4 “natural clouds” suspended below the ceiling, made up of 3D-printed buildings and hydroponic plants, illuminated Stanley Field Hall and the Field Museum of Natural History in Chicago.

Cloud structures continue to be 3D printed by Branch Technology through a proprietary process called Cellular Construction (C-FAB).

Biopolymer from renewable raw materials was used as 3D printing material. The conjunction of strength and weight helped make it the preferred clearing for this material and also for the hanging gardening process.

Based on C-FAB technology, the open cell structures are printed using a Kuka Robotics arm with a proprietary Branch extrusion head.

Reinforced and unreinforced polymer is used in the 3D printing process. Branch Technology used plastic as a creative material at the Chicago Museum.

The Stanley Field Hall of the Field Museum of Natural History in Chicago can already boast of having the largest hanging garden on the entire planet, which is home to numerous species of ferns, philodendrons and ficus whose ancestors existed throughout the Age of the dinosaurs. By the way, we haven’t heard of any other hanging gardens.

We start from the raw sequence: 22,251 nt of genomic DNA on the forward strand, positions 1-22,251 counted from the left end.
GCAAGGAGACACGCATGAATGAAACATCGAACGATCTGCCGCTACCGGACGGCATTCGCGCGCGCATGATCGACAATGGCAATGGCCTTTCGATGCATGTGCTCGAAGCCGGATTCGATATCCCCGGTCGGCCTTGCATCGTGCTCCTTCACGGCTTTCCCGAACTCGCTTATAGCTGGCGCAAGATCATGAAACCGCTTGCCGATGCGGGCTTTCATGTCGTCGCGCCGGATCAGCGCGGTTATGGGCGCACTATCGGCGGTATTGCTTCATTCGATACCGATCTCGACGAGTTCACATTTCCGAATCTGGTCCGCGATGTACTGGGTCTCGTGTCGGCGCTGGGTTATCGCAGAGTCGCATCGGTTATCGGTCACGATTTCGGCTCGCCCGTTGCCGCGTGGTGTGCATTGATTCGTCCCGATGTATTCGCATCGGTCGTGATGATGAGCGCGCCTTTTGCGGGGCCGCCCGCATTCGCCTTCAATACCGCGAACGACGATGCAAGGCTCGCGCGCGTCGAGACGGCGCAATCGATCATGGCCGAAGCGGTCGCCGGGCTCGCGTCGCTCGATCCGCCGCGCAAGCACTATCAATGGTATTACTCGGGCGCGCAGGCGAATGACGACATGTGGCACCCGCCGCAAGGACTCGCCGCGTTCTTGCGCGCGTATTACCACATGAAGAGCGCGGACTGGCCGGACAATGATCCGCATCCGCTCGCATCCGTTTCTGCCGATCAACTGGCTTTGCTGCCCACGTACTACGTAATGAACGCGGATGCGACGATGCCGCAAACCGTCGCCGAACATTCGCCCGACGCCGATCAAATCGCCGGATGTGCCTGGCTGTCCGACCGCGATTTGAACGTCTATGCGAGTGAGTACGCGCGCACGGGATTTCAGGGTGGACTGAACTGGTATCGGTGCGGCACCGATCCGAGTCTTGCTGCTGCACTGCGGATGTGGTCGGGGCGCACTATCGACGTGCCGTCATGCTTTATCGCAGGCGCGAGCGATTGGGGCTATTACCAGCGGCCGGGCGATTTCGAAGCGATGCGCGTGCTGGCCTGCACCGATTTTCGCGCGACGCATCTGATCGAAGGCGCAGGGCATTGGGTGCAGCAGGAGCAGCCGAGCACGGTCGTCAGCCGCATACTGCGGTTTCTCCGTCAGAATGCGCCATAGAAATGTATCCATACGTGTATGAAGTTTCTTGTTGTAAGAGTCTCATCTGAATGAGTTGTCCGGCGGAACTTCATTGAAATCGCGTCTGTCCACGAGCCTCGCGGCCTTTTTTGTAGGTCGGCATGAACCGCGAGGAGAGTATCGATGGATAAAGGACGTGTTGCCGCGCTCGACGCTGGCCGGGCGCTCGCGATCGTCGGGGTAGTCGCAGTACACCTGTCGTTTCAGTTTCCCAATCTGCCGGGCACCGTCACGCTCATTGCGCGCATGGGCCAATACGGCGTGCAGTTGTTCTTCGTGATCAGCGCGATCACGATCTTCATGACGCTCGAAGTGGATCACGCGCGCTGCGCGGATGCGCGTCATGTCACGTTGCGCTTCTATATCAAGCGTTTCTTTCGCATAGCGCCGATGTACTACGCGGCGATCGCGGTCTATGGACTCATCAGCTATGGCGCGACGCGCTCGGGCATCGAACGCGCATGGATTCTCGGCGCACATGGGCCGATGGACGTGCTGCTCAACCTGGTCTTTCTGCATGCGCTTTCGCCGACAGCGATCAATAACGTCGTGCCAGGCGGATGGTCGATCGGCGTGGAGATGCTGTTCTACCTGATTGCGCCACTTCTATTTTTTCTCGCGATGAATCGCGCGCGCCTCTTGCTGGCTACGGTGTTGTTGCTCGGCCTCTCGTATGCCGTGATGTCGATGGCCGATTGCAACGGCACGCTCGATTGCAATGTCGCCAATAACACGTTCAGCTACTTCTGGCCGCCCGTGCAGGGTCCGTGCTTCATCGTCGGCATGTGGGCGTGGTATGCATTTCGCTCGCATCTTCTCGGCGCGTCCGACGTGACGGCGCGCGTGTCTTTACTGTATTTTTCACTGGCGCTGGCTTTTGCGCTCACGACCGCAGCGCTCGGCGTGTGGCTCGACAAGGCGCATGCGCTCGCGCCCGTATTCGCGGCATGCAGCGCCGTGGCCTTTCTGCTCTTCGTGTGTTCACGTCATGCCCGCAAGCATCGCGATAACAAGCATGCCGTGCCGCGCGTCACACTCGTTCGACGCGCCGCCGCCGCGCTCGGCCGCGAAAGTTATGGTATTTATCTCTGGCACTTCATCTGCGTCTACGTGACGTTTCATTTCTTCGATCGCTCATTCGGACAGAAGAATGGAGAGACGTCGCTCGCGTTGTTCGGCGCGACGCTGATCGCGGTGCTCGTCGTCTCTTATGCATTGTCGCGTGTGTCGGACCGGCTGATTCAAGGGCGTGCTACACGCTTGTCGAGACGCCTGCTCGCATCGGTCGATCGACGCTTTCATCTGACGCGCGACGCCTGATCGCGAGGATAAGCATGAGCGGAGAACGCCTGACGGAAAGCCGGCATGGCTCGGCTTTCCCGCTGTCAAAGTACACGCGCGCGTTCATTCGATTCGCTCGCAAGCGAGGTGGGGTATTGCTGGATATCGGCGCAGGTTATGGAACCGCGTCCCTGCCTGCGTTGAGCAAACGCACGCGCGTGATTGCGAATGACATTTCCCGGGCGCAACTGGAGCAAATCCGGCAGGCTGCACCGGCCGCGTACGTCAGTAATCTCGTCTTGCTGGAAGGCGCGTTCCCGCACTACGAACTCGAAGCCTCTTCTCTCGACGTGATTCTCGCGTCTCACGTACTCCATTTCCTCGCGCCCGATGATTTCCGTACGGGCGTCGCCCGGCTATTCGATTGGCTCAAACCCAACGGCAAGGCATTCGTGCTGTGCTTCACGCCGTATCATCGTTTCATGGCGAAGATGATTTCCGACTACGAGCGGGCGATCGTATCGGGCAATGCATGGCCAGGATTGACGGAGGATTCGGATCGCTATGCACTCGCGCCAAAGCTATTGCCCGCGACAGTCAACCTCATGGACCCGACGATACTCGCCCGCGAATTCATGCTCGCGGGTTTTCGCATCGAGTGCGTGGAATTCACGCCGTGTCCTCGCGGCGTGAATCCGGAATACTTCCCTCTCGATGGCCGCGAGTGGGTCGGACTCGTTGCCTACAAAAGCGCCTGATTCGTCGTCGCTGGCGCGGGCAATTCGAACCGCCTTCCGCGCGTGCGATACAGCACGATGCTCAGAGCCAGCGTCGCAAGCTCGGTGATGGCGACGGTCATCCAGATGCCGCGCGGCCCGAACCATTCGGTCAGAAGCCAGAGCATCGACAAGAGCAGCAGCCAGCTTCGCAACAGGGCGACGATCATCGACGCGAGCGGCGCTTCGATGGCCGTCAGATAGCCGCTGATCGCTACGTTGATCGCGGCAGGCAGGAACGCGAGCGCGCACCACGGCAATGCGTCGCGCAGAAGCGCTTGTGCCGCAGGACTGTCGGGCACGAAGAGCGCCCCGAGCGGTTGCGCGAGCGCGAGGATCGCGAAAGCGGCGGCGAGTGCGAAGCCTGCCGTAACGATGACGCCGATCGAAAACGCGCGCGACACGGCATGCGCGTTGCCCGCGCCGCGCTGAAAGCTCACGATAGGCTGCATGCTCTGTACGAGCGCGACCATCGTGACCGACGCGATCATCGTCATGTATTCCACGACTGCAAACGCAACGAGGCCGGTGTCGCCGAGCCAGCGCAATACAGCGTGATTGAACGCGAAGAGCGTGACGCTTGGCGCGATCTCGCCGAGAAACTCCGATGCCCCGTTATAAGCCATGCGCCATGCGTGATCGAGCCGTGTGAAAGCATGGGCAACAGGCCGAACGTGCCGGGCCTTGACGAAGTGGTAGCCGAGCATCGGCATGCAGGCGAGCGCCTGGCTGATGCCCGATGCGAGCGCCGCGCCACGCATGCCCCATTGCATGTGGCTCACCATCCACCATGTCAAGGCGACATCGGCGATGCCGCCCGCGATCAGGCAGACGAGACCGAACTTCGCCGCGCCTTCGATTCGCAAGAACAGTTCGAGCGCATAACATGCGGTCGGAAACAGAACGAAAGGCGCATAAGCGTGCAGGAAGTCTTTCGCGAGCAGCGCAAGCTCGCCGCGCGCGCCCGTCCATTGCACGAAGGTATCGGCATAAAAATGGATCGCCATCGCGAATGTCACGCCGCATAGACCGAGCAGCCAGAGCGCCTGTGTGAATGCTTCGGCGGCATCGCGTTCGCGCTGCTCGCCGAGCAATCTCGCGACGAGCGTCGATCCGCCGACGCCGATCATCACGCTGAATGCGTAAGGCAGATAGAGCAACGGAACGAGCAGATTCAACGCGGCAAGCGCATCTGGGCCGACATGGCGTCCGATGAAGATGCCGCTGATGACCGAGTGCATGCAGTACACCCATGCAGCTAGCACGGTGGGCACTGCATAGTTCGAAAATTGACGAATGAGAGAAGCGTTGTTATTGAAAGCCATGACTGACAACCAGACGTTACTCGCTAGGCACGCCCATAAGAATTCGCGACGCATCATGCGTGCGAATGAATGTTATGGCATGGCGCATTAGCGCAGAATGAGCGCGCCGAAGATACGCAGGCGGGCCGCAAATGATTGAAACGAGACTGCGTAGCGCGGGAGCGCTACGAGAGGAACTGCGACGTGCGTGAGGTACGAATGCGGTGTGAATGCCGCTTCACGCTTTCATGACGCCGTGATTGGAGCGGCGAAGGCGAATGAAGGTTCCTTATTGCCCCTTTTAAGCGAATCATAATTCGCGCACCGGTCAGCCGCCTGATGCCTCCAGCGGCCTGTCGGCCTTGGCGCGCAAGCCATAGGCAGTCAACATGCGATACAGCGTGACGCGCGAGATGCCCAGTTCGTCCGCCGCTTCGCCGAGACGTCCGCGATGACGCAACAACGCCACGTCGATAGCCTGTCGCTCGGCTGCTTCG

Certainly, basalt fiber was chosen as a planting substrate, because it is a light, inert and sustainable material that helps to avoid soil pests, since irrigation is done through a containment system housed in the soil. ceiling.

Branch Technology Inc, an architectural manufacturer specializing in large-scale 3D printing, has completed 2 projects that demonstrate the benefits of merging advanced materials technology with a new 3D printing process.

Plastic materials and composites designer Techmer PM collaborated on both projects, the results of which include an outbuilding-free exterior structure of record proportions in Nashville, Tennessee, and a hanging garden installation at Chicago’s Field Museum.

The first project is a self-contained airborne structure that takes advantage of Branch’s cellular printing (C-Fab) processes, in which material can solidify in air to produce open-die structures that can take basically any shape.

The other plan is called “Nature’s Clouds” and represents the Chicago Museum of Natural History’s first and largest 3D printed hanging garden installation to commemorate the museum’s 125th anniversary.

Branch created the 3D printed parts on printing robots using a biopolymer as the printing material.

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